How do you factor the perfect square trinomial?

How do you factor the sum and difference of two cubes?

Which of these three makes the most sense to you? Explain why.

How do you factor the perfect square trinomial?

How do you factor the sum and difference of two cubes?

Which of these three makes the most sense to you? Explain why.

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Every perfect square trinomial has the form

x^{2n} + 2ax^{n} + a^{2}.

where n is a positive integer.

It can factor as (x^{n} + a)^{2}

Difference of two n^{th} powers:

n = 2 → a^{2} - b^{2} = (a - b)(a + b) Squares.

n = 3 → a^{3} - b^{3} = (a - b)(a^{2} + ab + b^{2}) Cubes.

n = 4 → a^{4} - b^{4} = (a - b)(a^{3} + a^{2}b + ab^{2} + b^{3}).

n = 5 → a^{5} - b^{5} = (a - b)(a^{4} + a^{3}b + a^{2}b^{2} + ab^{3} + b^{4}).

Can you see the pattern?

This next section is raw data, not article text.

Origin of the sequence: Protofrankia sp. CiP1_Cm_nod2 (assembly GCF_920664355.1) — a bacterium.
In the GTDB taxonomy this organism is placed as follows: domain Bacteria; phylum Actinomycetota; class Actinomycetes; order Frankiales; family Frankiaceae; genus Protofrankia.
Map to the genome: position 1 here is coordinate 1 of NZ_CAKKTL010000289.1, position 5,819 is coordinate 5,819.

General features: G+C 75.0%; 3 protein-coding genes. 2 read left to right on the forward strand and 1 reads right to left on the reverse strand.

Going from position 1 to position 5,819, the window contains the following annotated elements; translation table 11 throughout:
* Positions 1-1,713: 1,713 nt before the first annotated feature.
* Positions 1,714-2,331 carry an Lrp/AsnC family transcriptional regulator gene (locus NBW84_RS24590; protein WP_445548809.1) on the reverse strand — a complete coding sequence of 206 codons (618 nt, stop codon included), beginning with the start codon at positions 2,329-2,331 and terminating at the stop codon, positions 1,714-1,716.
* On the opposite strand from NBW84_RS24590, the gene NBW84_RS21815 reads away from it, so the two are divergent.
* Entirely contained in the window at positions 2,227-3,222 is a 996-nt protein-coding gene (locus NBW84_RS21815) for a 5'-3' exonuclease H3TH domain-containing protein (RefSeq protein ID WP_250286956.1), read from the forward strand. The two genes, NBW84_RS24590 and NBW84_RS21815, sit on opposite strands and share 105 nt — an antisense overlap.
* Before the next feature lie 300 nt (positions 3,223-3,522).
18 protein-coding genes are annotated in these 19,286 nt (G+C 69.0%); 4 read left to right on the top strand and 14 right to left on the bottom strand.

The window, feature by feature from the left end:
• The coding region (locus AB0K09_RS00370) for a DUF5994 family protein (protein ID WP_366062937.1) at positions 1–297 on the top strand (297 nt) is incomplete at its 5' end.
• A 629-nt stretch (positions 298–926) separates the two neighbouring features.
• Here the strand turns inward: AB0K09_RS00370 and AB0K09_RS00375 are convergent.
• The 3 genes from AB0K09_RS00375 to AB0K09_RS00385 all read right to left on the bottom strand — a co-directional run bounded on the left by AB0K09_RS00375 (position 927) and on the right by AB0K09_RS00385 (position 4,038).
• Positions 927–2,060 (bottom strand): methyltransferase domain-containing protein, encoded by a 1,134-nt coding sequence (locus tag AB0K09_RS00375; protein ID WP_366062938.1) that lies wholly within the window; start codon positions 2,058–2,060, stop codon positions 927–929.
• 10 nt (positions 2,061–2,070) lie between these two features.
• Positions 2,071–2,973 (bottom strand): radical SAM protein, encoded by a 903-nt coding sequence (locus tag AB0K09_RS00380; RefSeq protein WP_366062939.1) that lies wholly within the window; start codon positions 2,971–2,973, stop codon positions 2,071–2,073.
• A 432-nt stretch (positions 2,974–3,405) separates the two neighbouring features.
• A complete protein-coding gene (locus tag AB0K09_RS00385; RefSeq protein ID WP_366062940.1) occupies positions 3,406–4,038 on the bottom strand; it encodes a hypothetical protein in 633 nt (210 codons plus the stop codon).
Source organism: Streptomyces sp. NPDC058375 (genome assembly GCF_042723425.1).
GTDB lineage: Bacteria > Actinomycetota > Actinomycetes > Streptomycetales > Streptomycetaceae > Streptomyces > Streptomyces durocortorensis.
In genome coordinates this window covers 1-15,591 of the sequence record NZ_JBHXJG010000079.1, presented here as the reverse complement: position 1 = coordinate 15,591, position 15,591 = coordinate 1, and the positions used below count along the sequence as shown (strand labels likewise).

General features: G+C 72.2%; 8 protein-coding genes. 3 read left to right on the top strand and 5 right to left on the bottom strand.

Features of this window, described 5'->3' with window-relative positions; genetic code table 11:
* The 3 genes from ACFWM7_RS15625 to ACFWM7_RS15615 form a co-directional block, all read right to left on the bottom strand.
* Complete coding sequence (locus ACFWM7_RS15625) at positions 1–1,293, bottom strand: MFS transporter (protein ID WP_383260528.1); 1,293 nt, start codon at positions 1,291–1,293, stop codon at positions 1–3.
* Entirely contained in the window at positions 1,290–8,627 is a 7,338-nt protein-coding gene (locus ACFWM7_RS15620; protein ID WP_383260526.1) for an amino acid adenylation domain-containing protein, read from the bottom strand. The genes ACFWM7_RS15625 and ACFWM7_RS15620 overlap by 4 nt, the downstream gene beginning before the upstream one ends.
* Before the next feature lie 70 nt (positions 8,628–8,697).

For odd n you can also factor sums of two n^{th} powers

n = 3 → a^{3} + b^{3} = (a + b)(a^{2} - ab + b^{2}) Cubes.

n = 5 → a^{5} + b^{5} = (a + b)(a^{4} - a^{3}b + a^{2}b^{2} - ab^{3} + b^{4}).

n = 7 → a^{7} + b^{7} = (a + b)(a^{6} - a^{5}b + a^{4}b^{2} - a^{3}b^{3} + a^{2}b^{4} - ab^{5} +b^{6}).

Can you see the pattern?

Also, for both sums and differences of two n^{th} powers:

1. If n is prime, the second factor is a prime polynomial and so no further factorization can be done.

2. If n is composite, the second factor can be factored using factoring by grouping.